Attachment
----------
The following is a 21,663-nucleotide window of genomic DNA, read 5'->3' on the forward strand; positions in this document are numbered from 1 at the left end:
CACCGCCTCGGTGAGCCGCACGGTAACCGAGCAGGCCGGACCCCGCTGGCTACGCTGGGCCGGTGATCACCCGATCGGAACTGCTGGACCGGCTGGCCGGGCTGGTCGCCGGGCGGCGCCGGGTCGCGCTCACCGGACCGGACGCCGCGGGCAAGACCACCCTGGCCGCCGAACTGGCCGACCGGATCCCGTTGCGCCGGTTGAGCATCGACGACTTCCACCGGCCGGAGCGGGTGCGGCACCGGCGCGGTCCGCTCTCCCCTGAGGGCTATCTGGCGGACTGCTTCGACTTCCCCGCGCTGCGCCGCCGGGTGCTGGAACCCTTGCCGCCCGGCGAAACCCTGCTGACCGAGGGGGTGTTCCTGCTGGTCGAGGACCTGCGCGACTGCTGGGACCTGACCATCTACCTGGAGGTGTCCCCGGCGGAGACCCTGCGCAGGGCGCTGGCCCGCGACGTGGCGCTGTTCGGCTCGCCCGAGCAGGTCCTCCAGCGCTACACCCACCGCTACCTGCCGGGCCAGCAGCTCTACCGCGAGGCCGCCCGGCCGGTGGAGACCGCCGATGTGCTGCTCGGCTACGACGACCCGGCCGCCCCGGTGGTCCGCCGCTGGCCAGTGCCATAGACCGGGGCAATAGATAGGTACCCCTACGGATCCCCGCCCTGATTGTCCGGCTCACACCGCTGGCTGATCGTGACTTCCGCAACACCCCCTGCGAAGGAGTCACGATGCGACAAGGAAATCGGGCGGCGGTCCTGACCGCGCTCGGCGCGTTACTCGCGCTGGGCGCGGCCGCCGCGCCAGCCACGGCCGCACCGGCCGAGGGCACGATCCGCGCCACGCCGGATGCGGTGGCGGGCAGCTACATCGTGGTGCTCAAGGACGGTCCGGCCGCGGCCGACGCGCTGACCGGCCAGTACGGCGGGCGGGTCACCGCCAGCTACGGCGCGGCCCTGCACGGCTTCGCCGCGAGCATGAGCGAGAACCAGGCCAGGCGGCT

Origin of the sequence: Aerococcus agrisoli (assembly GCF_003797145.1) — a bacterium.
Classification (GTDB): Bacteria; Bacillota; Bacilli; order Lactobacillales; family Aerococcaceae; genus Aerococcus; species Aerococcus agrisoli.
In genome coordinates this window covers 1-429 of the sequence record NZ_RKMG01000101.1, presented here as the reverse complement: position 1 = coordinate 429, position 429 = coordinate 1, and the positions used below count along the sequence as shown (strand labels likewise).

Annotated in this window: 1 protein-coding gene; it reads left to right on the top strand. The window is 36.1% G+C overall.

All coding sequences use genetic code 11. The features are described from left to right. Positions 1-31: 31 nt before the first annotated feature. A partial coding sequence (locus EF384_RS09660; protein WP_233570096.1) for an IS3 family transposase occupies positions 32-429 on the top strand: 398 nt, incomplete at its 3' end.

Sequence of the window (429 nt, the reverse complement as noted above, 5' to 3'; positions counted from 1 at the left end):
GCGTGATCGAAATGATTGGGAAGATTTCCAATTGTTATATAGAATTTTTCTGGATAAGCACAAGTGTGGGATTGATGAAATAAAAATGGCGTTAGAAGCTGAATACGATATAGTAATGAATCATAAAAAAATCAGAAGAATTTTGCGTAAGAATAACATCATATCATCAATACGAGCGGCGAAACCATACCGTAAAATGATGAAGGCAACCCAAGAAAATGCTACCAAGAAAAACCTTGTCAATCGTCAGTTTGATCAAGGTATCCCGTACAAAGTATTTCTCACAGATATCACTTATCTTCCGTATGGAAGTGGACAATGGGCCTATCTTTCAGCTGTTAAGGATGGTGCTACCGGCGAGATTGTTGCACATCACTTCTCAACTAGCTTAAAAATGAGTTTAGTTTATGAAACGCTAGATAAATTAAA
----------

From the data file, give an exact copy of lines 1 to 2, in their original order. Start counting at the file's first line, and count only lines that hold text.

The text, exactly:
The following is a 21,663-nucleotide window of genomic DNA, read 5'->3' on the forward strand; positions in this document are numbered from 1 at the left end:
CACCGCCTCGGTGAGCCGCACGGTAACCGAGCAGGCCGGACCCCGCTGGCTACGCTGGGCCGGTGATCACCCGATCGGAACTGCTGGACCGGCTGGCCGGGCTGGTCGCCGGGCGGCGCCGGGTCGCGCTCACCGGACCGGACGCCGCGGGCAAGACCACCCTGGCCGCCGAACTGGCCGACCGGATCCCGTTGCGCCGGTTGAGCATCGACGACTTCCACCGGCCGGAGCGGGTGCGGCACCGGCGCGGTCCGCTCTCCCCTGAGGGCTATCTGGCGGACTGCTTCGACTTCCCCGCGCTGCGCCGCCGGGTGCTGGAACCCTTGCCGCCCGGCGAAACCCTGCTGACCGAGGGGGTGTTCCTGCTGGTCGAGGACCTGCGCGACTGCTGGGACCTGACCATCTACCTGGAGGTGTCCCCGGCGGAGACCCTGCGCAGGGCGCTGGCCCGCGACGTGGCGCTGTTCGGCTCGCCCGAGCAGGTCCTCCAGCGCTACACCCACCGCTACCTGCCGGGCCAGCAGCTCTACCGCGAGGCCGCCCGGCCGGTGGAGACCGCCGATGTGCTGCTCGGCTACGACGACCCGGCCGCCCCGGTGGTCCGCCGCTGGCCAGTGCCATAGACCGGGGCAATAGATAGGTACCCCTACGGATCCCCGCCCTGATTGTCCGGCTCACACCGCTGGCTGATCGTGACTTCCGCAACACCCCCTGCGAAGGAGTCACGATGCGACAAGGAAATCGGGCGGCGGTCCTGACCGCGCTCGGCGCGTTACTCGCGCTGGGCGCGGCCGCCGCGCCAGCCACGGCCGCACCGGCCGAGGGCACGATCCGCGCCACGCCGGATGCGGTGGCGGGCAGCTACATCGTGGTGCTCAAGGACGGTCCGGCCGCGGCCGACGCGCTGACCGGCCAGTACGGCGGGCGGGTCACCGCCAGCTACGGCGCGGCCCTGCACGGCTTCGCCGCGAGCATGAGCGAGAACCAGGCCAGGCGGCT